Kenya: Expanding Tea production from CTC to Orthodox Tea


“Slow down and have a cup of tea, and really accept yourself, your heart, your emotions, before you make decisions. A cup of tea is always the best to do that.” Joy W’Nijuguna, Founder, Royal Tea of Kenya

Vibrant Kenya is home to wildlife, rivers, mountains and more than 100,000 hectares of brilliantly hued tea. Grown mainly in the Kenyan highlands, near the Rift valley, tea is one of Kenya’s primary exports. The majority of tea in Kenya is grown at altitudes of 5,000 to 9,000 feet. Jane Nyambura, Program Coordinator at The Ethical Tea Partnership (ETP) said that lower temperatures in this area are ideal for growing tea as it inhibits insect infestations, making pesticide use almost unnecessary. The Rift region averages a daily low of 62-degrees.

Kenya continues to be the top exporter by volume of black tea worldwide. A critical aspect of the Kenyan tea story is its smallholder tea farmers, who produce more than 60% of Kenya’s tea.

Kenyan Tea FarmersThere are approximately 560,000 smallholder farmers in Kenya where the average farm is 1.2 acres (half a hectare). These farmers dedicate their lives to tea with the average farmer allocating 90% of their land to tea production. The remainder is used for food, perhaps a small vegetable garden and some livestock. The land is usually kept within the family, passed on from generation to generation, as the father subdivides the property among his sons. This is one cultural practice that ETP is trying to change, said Nyambura. Encouraging farmers to run one larger farm as a family is more efficient than subdividing it among family members.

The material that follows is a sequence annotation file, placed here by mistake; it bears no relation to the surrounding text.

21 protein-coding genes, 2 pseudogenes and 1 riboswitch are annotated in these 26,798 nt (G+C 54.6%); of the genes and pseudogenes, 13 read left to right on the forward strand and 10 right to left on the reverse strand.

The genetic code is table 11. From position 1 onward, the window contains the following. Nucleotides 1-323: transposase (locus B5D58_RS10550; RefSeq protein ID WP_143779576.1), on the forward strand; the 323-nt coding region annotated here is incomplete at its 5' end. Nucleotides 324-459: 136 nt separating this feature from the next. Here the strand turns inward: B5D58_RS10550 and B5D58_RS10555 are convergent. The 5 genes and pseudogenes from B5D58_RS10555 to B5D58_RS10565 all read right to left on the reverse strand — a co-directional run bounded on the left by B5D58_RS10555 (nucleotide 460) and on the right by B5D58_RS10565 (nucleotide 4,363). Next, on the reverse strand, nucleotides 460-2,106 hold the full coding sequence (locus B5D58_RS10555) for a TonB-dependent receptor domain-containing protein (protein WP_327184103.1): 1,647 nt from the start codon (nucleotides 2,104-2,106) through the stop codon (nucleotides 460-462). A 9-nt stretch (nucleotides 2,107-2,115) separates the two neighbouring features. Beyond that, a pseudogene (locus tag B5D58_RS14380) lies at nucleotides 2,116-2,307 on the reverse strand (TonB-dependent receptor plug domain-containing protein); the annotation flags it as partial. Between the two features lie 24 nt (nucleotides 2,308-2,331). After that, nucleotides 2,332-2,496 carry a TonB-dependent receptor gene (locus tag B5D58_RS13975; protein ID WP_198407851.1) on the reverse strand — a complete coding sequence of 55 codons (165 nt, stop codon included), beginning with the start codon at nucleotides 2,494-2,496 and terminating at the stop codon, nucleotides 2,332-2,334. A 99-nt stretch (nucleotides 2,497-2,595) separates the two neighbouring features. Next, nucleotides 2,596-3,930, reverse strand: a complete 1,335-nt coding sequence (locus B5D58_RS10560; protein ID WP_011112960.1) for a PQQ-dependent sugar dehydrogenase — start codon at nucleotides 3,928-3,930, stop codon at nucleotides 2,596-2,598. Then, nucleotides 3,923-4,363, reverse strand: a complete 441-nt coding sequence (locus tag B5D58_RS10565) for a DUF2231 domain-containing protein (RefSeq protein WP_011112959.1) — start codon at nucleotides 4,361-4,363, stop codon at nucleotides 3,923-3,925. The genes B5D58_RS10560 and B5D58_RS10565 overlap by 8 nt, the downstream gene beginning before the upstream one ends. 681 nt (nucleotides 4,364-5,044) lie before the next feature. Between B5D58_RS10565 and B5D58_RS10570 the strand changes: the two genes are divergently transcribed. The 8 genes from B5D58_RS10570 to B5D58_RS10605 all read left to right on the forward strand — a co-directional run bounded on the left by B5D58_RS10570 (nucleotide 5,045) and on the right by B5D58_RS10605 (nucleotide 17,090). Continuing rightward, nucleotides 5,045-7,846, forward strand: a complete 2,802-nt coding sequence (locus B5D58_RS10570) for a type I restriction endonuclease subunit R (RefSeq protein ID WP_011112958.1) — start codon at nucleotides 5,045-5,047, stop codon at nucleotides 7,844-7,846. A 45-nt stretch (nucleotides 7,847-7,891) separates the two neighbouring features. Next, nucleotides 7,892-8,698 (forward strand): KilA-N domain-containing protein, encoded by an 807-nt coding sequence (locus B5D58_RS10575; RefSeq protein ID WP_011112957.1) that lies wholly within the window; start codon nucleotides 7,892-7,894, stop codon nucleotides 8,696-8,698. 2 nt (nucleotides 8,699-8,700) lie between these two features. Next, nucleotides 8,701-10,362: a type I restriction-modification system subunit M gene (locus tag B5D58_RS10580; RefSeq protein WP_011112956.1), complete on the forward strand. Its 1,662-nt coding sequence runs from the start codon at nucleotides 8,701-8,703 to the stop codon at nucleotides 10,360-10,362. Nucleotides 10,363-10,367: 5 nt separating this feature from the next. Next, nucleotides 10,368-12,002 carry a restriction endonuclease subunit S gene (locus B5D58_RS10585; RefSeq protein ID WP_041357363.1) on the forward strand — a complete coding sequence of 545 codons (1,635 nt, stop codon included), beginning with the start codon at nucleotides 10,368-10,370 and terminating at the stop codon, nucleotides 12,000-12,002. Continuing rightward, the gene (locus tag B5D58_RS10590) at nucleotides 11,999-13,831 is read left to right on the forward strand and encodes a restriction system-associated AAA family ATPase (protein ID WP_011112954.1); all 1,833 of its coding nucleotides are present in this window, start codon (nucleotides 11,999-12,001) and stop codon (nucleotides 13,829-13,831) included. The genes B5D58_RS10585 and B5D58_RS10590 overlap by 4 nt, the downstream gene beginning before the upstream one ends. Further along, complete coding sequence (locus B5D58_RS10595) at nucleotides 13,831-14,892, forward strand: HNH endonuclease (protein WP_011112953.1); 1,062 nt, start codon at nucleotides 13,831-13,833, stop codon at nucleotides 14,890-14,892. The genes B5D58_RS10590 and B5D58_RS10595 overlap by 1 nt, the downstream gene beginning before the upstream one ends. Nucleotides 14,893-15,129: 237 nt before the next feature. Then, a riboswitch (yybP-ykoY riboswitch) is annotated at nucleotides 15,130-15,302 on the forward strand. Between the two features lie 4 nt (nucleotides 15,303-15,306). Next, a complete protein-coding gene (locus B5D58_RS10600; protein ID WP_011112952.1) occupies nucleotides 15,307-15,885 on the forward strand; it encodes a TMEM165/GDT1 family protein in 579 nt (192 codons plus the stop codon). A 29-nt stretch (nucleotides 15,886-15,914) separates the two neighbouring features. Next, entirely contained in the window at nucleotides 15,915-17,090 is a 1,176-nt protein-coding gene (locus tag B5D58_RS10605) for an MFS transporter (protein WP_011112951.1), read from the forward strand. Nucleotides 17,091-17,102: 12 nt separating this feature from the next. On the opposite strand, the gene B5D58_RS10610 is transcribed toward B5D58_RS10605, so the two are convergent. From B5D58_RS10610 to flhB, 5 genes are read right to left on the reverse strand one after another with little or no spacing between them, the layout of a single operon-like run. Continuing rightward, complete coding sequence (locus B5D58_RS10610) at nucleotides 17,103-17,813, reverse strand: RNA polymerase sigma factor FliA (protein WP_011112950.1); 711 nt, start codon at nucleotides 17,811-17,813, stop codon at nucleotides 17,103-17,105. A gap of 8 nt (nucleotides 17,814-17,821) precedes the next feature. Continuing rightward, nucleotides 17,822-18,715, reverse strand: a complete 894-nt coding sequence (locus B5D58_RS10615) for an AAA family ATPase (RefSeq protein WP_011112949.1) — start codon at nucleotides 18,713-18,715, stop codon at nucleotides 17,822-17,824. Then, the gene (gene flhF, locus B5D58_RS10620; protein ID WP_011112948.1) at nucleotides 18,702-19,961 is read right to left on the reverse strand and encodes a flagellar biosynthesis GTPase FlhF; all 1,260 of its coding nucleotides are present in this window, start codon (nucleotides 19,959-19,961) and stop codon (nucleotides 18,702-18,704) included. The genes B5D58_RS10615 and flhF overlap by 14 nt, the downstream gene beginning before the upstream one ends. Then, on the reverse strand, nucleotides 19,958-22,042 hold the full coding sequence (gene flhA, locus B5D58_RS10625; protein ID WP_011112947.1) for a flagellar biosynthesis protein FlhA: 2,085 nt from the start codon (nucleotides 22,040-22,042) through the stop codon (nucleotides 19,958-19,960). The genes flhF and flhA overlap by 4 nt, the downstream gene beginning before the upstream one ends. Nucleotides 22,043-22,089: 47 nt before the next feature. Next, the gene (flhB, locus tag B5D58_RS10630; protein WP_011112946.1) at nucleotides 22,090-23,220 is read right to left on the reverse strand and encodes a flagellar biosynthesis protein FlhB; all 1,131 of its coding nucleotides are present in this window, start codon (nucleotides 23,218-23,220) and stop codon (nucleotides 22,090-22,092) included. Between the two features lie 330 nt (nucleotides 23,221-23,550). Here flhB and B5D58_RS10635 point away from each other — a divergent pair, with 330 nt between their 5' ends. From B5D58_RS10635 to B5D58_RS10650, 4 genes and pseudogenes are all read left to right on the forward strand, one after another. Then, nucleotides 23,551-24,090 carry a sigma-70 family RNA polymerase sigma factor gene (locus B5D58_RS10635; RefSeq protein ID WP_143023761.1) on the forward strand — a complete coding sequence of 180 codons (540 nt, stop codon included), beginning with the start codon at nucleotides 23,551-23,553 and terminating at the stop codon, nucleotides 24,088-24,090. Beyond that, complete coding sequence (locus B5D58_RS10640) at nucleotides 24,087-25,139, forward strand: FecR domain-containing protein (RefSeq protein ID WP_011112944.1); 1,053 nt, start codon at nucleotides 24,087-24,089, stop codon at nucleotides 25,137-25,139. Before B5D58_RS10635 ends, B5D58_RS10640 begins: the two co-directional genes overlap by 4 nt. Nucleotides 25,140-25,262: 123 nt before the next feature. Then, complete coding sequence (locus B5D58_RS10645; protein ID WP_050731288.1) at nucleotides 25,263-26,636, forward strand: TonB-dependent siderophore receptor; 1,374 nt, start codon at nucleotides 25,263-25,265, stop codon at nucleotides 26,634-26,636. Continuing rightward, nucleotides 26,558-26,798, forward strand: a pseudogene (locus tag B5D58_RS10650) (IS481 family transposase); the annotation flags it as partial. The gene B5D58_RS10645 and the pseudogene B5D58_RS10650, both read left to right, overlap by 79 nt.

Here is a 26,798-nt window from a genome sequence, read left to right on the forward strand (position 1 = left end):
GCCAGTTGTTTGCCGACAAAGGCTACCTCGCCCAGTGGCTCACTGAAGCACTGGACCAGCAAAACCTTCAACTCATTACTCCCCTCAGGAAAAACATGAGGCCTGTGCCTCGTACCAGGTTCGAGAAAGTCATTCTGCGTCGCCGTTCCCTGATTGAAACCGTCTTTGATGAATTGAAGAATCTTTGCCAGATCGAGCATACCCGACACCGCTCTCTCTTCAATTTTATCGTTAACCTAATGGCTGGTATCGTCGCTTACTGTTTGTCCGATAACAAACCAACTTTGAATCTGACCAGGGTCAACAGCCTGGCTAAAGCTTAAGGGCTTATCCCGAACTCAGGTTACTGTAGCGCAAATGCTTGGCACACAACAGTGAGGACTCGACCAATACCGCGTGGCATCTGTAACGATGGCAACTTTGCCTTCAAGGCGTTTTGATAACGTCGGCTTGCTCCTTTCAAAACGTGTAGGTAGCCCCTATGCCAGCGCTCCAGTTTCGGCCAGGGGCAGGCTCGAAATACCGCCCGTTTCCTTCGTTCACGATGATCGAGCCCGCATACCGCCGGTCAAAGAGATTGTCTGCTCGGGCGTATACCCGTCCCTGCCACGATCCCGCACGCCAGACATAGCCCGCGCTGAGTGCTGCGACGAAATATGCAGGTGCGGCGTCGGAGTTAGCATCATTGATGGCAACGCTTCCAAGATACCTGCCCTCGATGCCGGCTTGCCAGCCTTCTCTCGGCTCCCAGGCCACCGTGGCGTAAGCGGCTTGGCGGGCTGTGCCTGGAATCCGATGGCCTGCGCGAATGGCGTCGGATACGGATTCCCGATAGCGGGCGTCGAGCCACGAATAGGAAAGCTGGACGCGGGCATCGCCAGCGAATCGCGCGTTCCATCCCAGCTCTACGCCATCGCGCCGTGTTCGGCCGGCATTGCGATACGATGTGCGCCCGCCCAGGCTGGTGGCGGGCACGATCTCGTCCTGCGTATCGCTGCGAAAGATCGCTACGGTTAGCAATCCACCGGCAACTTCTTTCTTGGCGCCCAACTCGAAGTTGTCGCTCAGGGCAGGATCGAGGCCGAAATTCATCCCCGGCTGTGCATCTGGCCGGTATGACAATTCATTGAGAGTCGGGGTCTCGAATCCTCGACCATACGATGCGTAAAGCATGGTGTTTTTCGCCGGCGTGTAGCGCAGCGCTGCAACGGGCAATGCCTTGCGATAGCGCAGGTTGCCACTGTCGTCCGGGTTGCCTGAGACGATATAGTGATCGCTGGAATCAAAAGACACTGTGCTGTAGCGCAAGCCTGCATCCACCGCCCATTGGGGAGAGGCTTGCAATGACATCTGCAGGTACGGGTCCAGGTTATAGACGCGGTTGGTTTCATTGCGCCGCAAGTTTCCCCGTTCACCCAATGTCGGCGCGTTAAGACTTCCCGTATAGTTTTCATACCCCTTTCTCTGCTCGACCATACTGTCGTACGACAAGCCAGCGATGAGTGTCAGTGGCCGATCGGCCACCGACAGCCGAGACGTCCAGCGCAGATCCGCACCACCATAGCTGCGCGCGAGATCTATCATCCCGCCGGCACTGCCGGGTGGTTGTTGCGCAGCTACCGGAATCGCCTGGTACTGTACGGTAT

The impacts of climate change have been felt in Kenya, particularly in 2009, when a drought in the Rift area led to a 30% reduction in total production. To increase the smallholders’ resilience to the potential impacts of climate change, the ETP and German Development Agency GIZ launched a project from 2010 to 2013. As part of this project, farmers were taught crop management practices like planting shade trees, using drought resistant clones and installing rain water harvesting and drip irrigation systems.

Tea to the Kenyan Household:

Tea for several thousands of Kenyans means practically everything. It’s their primary income, their history, and an integral part of their lives. When you visit a Kenyan home, it’s likely you will be served a cup of tea, according to Joy W’Nijuguna, founder Royal Tea of Kenya. Tea is a common part of Kenyan life, consumed throughout the day and at every meal.

“I have a memory of my aunt, who showed me how to make this tea, and it tastes like vanilla,” says W’Nijuguna. “And you don’t let the tea steep in the milk for a long time, just pour it in, wait maybe three, four secs and then take it out, it is very milky tea.” The majority of Kenyans prefer to drink their black tea with a lot of milk; although specialty cafés are slowly introducing the Kenyan palate to green and white teas.